Winter camping is a whole other animal for many of us who were simply use to fair weather camping growing up. I believe the physical demands are increased dramatically and all of that while it’s dangerously cold out. The gear is heavier, there is more of it, clothing choices and layering can have tremendous impacts on not only the enjoyment of being out in the winter but also to our physical wellbeing. But with proper knowledge and planning it can open up MONTHS of amazing time outdoors during the year when we can’t do our favourite thing at Paddle In: Paddle.
All that being said if I am enjoying time in the outdoors, I want my dog to be out there with me. Nothing makes me smile more then seeing our four legged friends out on trips with their owners appreciating and enjoying the outdoors. So in that spirit I’ve put together a few tips and things to consider in deciding whether your pup is ready to tackle Old Man Winter with you, or whether they are best left in the comfort of your home while you get out during the snowy months. Many of these are the same considerations we contemplate for ourselves before deciding to embark on an adventure.
NOTE: I would suggest having a camp out in your backyard in weather similar to what you plan on going out in with your dog. This is good practice for any new piece of gear that is integral to your chosen activity but I think especially so in this instance.
We should ask ourselves this same question no matter what activity we or our pups are about to tackle: are they in the proper physical condition to handle the demands. The same way we question “Can our pup handle a 15km/day hiking trip?”, we need to ask ourselves if they are in good enough physical shape to travel through the snow with us. Remember, it can be physically challenging even with snowshoes on trudging through the snow and considering our four legged friends can’t wear them (yet, anyway lol) it can be that much harder on them trying to bunny hop through 3 feet of snow. In this same light ask yourself how they behave on normal days and walks outside in the winter: do they relish rolling in the snow and spending the time outside in the winter? Or do they simple want to go out, do their business and scurry back inside? But I assume if you’re considering taking them with you winter camping you already have an idea of their tolerance for cold.
A few things to consider about prolonged time out in the winter vs shorter walks.
1) Snow and Ice build up in their paws.
This is something that was not an issue with my lab but has been a constant battle for me the last few years since my Golden started coming with me. I’ve tried most dog booties out there and still haven’t found one that has stayed on her feet. As such you can minimize the buildup by trimming the fur between their pads and around the foot before hand and oddly enough the most successful non-boot option I’ve found is to rub some basic lard in between the pads and on the foot. Not only does it work well at stopping the ice from forming but also gives them a nice treat once they realized they have pure animal fat on their feet!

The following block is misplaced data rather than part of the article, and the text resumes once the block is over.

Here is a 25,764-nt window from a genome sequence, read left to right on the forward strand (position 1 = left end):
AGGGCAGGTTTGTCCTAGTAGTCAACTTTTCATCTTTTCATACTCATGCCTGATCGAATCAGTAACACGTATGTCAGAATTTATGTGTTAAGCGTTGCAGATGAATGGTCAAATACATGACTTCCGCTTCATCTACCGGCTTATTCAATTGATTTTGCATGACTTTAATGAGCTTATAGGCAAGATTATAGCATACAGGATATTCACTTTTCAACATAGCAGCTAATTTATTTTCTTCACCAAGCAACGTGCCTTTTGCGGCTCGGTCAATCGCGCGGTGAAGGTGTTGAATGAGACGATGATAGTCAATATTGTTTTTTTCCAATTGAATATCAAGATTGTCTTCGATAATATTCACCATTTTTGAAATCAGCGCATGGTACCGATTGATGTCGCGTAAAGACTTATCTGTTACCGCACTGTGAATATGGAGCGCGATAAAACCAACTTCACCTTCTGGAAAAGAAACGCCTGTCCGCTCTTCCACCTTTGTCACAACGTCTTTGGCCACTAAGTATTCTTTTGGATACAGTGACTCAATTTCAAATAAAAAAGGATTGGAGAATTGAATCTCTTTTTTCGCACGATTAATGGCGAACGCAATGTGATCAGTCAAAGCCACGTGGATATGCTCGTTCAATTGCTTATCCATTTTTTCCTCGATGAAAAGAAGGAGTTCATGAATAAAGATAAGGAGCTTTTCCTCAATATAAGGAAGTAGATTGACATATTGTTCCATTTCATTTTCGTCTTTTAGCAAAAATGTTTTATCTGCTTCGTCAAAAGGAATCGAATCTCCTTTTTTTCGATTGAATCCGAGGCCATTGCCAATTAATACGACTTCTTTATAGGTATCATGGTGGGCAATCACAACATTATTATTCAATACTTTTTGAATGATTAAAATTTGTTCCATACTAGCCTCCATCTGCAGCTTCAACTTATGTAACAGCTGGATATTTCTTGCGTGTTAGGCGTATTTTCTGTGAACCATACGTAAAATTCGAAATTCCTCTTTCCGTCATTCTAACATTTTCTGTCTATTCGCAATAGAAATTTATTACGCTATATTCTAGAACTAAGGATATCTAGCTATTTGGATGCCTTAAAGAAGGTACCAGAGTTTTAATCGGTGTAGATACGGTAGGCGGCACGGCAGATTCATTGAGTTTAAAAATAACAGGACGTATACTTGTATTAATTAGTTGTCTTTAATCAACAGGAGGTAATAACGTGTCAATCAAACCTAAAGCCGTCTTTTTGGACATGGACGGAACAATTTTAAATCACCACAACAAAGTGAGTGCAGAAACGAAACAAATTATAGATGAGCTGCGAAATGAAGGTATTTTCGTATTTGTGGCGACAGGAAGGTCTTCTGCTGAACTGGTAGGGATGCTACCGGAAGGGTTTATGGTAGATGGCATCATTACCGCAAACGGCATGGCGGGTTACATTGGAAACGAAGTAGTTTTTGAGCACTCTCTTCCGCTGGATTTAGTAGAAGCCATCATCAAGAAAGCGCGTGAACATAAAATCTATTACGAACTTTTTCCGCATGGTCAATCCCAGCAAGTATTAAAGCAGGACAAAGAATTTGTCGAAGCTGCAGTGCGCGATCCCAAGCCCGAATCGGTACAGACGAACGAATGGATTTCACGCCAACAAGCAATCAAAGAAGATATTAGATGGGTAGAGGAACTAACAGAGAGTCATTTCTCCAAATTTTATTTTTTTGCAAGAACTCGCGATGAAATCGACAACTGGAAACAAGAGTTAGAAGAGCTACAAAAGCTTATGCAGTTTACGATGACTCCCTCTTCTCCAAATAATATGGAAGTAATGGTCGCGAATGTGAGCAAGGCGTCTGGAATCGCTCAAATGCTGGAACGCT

That being said there are many booties out there people have had success with so have a look at everything from traditional dog sled boots to fancier ones. Find one that works and your pup with thank you! Also, be sure to take a video for me of the first time you put them on inside. Always good for a laugh!
2) Warming Coat
Even though my golden is a long haired dog, after a long day in the snow and playing around, once we stop and sit for an hour or so she will start to feel the chill. Having a coat for her while sitting by the ice fishing hole or simply enjoying a break during a day hike goes a long way in keeping her warm and comfy. The need for a coat is increased exponentially for a short haired dog, which again I’m sure you know if you have one who has lived through Canadian winters.
Same as us, our dogs need insulation underneath from the cold ground and insulation on top to hold body heat in.
As for ground insulation the simplest and most cost effective is a few layers of closed cell foam. I use 2 layers of a foam thats R value is 2.0, giving a total of 4. If it’s going to get REALLY cold I’ll bring a 3rd layer. The foam also serves double duty if sitting out fishing or for a stop on a hike as I can throw it down on top of the snow for her to give her something Insulated to nap on.
As for top cover there are many options. Synthetic quilt, fleece blankets, or even a down quilt if they are spoiled like Callie is. The choice is yours and it’s warmth and thickness should be based on breed, cold tolerance, etc.
These are just a few tips and things to consider. And as always please make sure you have a dog oriented first aid kit with you. This could be a whole other topic of discussion but a quick Google search can get you started on a few things to add to your human first aid kit for you pup.
Bring your four legged friend on all your varied adventures throughout the year. If comfortable and prepared, like you they will relish exploring the outdoors in all seasons.